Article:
From the School Nurse
Is your child too sick for school? Is it a fever? Here's a guide on how to figure it out!
Is it a fever?
If you think your child has a fever, take his temperature. Oftentimes as parents, we touch our child’s head and assume he has a fever if he feels warm, but this is not the best way to measure a temperature at home.
The best way is to use a digital thermometer. There are several types on the market, including:
- Oral – the easiest for older children, and can also be used under the arm, although this doesn’t always offer the most accurate reading.
- Tympanic (ear)
- Rectal – the best way to take a temperature in infants
- Temporal artery (forehead)
Make sure to read the instructions for all thermometer use carefully.
Whatever method you choose; a fever is defined as a temperature greater than 100.4 degrees F (38 C) rectally. Temperatures taken orally typically run about ½ to 1 degree lower.
- 99.5 degrees F (37.5 degrees C) in the mouth
- 100.4 degrees F (38 degrees C) rectally
- 99 degrees F (37.2 degrees C) under the arm
Also, be aware that a high fever may not be a good indicator of how sick your child is. A simple cold or viral infection can cause a high fever of 102-104 degrees F (38.9-40 degrees C), but isn’t usually a cause for worry.
Call your pediatrician right away if your child has a fever and any of these symptoms:
- Has a specific complaint such as a sore throat or earache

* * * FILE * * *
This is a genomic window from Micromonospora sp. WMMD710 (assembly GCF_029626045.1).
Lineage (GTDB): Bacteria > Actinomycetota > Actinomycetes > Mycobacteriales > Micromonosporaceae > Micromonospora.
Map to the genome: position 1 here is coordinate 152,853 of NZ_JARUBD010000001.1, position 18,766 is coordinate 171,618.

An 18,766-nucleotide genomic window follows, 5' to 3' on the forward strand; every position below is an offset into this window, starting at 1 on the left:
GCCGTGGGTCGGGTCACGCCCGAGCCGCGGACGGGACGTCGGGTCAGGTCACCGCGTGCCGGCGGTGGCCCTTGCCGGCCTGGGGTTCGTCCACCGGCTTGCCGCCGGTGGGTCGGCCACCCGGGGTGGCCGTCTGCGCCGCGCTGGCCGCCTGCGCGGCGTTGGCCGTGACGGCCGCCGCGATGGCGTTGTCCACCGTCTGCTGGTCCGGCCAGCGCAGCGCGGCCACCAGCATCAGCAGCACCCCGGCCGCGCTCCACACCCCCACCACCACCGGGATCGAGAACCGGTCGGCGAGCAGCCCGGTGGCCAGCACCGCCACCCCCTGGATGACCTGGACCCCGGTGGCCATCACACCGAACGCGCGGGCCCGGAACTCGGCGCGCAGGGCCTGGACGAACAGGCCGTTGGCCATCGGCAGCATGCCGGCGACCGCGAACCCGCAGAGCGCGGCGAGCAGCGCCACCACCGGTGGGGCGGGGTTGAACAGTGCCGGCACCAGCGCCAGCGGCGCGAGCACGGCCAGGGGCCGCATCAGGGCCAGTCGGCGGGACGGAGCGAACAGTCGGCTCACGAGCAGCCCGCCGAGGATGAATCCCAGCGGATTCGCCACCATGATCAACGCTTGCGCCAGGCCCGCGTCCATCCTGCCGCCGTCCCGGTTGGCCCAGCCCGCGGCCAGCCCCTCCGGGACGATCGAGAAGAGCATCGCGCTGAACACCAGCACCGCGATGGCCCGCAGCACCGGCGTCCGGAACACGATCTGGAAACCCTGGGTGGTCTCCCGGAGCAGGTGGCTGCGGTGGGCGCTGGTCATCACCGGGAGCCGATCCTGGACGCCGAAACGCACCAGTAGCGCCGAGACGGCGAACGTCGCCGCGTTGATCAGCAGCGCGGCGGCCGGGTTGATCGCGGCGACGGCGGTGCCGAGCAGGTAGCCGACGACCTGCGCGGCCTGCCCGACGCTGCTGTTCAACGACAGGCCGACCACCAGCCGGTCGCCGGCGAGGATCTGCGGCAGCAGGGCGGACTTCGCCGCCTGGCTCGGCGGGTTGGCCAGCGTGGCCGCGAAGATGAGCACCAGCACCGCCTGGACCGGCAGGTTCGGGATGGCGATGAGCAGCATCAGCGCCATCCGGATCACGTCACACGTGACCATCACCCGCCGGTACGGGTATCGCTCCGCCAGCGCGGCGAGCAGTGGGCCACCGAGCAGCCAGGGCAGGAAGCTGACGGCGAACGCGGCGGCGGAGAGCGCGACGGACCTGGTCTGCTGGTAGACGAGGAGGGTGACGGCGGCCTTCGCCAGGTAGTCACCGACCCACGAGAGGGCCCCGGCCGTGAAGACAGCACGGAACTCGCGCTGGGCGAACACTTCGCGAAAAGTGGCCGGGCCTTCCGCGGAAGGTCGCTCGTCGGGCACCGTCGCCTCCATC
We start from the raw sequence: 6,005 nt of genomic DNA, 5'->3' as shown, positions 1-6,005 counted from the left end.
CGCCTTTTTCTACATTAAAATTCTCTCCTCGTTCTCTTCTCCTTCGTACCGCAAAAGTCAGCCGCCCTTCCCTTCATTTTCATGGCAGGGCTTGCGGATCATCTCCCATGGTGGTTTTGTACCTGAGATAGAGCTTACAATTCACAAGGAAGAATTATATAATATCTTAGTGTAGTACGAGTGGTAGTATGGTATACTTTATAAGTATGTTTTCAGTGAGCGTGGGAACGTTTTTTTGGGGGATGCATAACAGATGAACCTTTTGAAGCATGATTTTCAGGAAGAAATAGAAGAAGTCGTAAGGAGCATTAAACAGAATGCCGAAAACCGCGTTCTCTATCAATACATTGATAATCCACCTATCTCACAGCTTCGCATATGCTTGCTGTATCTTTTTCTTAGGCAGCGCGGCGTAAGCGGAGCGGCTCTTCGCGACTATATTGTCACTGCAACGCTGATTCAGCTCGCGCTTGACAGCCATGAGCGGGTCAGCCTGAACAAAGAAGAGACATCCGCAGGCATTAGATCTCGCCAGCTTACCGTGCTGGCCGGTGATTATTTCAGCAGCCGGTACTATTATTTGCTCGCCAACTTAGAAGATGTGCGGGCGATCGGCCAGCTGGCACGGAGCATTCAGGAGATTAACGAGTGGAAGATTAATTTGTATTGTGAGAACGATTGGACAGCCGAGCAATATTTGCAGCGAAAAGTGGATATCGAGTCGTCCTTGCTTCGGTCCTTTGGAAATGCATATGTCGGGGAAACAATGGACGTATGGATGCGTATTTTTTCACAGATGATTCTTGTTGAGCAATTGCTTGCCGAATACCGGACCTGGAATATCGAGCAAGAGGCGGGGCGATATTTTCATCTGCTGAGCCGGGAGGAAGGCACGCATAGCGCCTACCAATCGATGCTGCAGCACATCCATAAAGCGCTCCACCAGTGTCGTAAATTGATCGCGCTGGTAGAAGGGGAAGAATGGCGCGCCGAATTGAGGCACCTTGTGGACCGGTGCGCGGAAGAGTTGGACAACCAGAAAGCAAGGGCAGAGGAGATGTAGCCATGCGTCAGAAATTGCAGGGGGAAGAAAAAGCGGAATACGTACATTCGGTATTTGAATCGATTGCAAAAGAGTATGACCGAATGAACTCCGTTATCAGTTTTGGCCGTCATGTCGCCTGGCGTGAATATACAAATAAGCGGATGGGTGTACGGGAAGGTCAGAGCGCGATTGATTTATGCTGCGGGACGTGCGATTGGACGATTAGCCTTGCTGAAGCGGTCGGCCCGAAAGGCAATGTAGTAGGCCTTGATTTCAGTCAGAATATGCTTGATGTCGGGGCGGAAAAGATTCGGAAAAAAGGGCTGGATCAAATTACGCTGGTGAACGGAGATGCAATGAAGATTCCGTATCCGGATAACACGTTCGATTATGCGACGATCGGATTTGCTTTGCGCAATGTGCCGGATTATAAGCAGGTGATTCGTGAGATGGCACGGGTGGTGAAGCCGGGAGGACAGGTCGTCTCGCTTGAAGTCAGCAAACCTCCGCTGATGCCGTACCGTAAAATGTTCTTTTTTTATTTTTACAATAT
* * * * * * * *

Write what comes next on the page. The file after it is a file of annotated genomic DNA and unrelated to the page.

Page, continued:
- Has lasting diarrhea or repeated vomiting
- Refuses fluids
- Has signs of dehydration (peeing less than usual or not having tears when crying)
- Still has a fever after 24 hours (in kids under 2) or 72 hours (kids over 2)
Seek emergency care if your child has a fever and shows any of these signs:
- Severe headache
- Stiff neck or complains of light hurting their eyes
- Rash or purple spots that look like bruises on the skin
- Problems breathing
- Belly pain
- Sluggishness or trouble waking up
Heather Espy, LPN
Concerned about viruses? Please take a moment to read the latest from the CDC.
Medication Administration at School
Please be advised that medication is not allowed to be transported on the school bus. A parent/guardian is required to bring in any medication needed at school, including prescription and over the counter medications. Cough drops are considered medication. A consent form is required to be completed with the nurse for all medications. Feel free to contact Nurse Espy at the phone number or email address listed below.
**Any prescription medication, including inhalers, must have the appropriate pharmacy label with doctor’s orders. Any prescription medication that does not have a prescription label with doctor’s orders will not be administered at school.